In the latest Tony Alexander mortgage advisers survey these figures continue a string of relatively high readings since March.
Alexander says this likely reflects the extra hikes in mortgage rates in an environment where many people have been rolling off record low short-term fixed rates previously secured during the dying days of the pandemic.
Asking advisers about interest rates terms, Alexander has for the first time added 18 months as an option that advisers feel borrowers most want to fix at. About 38% of advisers say 18 months is the preferred fixing term.
About 10% of advisers have chosen one year, down from 31% last month, while 45% have said two years, down from 64%.
“In other words, doing some basic maths we can see equal numbers of advisers choosing one year as two years when the 18 month choice was not available. That makes sense.
“There is understandably no obvious impact on the three year preference from our survey change. Interest in that and longer terms remains near zero.”
The survey, taken before the election, includes comments from mortgage advisers by region. Alexander says the insights can be useful for placing flesh around the bones of the numerical indicators.
- First home buyers are active with no change in the level of interest from investors. Lenders continue to be conservative when assessing applications for LVR above 80%.
Bay of Plenty
- Enquiries have doubled in the last four weeks, our 'holiday' has finished.
- Big increase in activity in the last few weeks. People are starting to see the light at the end of the tunnel and getting used to the higher interest rates.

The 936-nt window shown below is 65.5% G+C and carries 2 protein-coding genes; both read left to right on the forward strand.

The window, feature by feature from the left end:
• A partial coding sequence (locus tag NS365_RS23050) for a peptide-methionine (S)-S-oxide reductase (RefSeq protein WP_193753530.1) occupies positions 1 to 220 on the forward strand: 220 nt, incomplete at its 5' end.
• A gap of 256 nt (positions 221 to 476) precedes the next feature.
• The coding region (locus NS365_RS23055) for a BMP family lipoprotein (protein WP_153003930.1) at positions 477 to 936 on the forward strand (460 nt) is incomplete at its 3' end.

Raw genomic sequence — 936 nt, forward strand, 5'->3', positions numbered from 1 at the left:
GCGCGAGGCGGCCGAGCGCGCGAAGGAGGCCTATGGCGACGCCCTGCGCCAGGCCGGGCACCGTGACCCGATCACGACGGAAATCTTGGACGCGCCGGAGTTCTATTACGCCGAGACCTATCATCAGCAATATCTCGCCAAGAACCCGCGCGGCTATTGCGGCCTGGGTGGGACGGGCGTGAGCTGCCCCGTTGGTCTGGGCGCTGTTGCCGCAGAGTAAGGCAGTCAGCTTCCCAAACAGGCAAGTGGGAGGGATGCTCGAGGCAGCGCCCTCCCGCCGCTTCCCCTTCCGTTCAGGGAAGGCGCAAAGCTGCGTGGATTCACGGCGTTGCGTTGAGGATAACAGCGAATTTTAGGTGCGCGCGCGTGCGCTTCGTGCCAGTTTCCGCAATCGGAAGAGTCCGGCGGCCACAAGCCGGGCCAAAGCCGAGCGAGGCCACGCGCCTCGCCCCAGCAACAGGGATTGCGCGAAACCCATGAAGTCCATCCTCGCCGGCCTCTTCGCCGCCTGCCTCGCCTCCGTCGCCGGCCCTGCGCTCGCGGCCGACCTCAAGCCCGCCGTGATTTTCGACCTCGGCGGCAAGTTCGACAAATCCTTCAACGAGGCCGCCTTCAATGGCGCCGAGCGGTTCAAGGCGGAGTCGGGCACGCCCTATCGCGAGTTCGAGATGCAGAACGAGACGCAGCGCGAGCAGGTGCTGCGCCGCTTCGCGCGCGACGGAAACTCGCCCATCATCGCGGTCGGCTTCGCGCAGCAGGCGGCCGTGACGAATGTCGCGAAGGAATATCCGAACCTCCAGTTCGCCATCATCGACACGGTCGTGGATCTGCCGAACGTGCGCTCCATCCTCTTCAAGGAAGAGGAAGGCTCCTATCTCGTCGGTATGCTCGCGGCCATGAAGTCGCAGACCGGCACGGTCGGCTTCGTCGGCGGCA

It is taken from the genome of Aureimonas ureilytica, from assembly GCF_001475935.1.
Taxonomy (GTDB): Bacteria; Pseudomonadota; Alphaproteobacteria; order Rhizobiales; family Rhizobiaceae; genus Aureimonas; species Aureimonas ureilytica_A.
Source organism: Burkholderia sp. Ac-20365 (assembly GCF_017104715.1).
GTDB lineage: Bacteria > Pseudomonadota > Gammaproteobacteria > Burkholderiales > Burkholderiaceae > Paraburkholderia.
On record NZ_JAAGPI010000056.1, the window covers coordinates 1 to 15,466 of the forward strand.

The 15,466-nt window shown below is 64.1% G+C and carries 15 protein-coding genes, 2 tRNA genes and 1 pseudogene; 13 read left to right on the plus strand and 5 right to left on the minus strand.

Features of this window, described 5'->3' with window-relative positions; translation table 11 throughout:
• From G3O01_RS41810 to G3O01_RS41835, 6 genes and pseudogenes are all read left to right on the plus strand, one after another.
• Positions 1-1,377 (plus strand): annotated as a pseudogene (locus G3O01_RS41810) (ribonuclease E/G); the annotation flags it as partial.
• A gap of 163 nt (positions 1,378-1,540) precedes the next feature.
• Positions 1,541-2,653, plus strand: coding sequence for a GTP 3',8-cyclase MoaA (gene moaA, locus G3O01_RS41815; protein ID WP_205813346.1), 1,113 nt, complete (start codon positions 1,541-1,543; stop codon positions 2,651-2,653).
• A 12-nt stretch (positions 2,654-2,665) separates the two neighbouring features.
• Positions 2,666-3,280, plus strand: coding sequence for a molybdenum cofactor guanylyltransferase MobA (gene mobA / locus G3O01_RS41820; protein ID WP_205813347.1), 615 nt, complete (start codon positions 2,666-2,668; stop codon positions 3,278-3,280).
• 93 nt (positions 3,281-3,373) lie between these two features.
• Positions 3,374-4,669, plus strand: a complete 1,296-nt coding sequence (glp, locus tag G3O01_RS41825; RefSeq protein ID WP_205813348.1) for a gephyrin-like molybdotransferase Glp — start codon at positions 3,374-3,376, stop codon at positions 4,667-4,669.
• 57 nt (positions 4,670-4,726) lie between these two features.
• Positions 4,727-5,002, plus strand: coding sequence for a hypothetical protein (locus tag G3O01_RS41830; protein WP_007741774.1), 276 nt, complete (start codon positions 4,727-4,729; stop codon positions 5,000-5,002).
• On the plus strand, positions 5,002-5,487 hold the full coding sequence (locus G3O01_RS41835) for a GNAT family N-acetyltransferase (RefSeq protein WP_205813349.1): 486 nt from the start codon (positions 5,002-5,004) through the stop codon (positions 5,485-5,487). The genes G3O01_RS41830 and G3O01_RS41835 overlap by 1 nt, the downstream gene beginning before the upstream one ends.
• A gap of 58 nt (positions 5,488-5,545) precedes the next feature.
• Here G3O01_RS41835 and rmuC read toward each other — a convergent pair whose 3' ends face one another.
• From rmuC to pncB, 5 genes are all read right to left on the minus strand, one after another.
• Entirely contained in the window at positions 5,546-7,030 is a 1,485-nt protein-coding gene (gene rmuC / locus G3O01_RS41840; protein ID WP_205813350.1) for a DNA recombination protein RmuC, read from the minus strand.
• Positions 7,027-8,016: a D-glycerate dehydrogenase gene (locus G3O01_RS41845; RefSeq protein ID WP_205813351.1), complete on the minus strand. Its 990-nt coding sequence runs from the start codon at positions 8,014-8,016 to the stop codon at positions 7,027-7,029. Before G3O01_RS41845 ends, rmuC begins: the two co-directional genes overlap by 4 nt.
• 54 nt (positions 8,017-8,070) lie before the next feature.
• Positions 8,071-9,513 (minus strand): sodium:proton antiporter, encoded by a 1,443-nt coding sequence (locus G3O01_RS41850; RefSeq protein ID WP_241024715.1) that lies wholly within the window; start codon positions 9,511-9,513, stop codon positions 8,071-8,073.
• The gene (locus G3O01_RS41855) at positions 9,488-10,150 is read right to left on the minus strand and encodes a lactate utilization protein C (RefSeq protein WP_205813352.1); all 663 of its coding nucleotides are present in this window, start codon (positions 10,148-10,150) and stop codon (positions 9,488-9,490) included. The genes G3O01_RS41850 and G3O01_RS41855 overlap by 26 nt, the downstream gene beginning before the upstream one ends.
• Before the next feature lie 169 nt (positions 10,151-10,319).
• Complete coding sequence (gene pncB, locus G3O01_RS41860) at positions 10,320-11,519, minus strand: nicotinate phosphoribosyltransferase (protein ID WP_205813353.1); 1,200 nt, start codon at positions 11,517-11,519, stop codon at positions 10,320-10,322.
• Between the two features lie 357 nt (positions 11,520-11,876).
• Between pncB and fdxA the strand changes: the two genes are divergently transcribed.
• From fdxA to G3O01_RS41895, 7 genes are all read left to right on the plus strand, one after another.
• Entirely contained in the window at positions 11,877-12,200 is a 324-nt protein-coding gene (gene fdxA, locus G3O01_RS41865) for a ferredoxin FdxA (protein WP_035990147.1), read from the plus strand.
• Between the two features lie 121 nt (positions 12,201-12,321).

- Banks are still a mess of conflicting policies around CCCFA.
- Good to see some common sense being applied around discretionary spending, but there is a higher level of being pedantic when it comes to insurance - if it is paid annually then we are being asked to provide statements.
- Some lenders still have restrictions on new bank clients wanting them to be a "live deal", others are happy to issue a pre-approval. Bank's keep increasing interest rates despite the OCR not increasing and increasing their test rates making first home buyers who were approved a few months ago on a higher amount, now at a lower amount, meaning their home search is harder due to their, now, lower purchase price. Mum and Dad want to help, but don’t want to complete a full application form, as in some cases this would disadvantage the potential first home buyer anyway due to their higher living expenses and liabilities.
- Refinance enquiries have picked up as people are worried about affordability and seeking lower rates of which there are none. They often do not meet affordability hurdles at the current test rates and therefore even a longer-term loan may not be an option. Some will also find a lower equity position than previous finance terms and the reality of their situation is a tough one, some are grim. Banks are focusing on the refinance market over new purchases but servicing needs to meet test rates with comfort.
- Existing pre-approved buyers are much more urgent than in the past creating some short term uptick in market activity , however "new inquiries" are up and down week to week - reflecting maybe some election uncertainty.
- Fielding more inquiries from first home buyers and agents are reporting far greater numbers through open homes priced in the first home buyer range. Investors are sitting on the fence hoping like hell there is a change of government this weekend. A change will likely see a number of seasoned investors revisit further property purchase/s.
- Quite critical over business income - a lot of sensitivity and shading applied.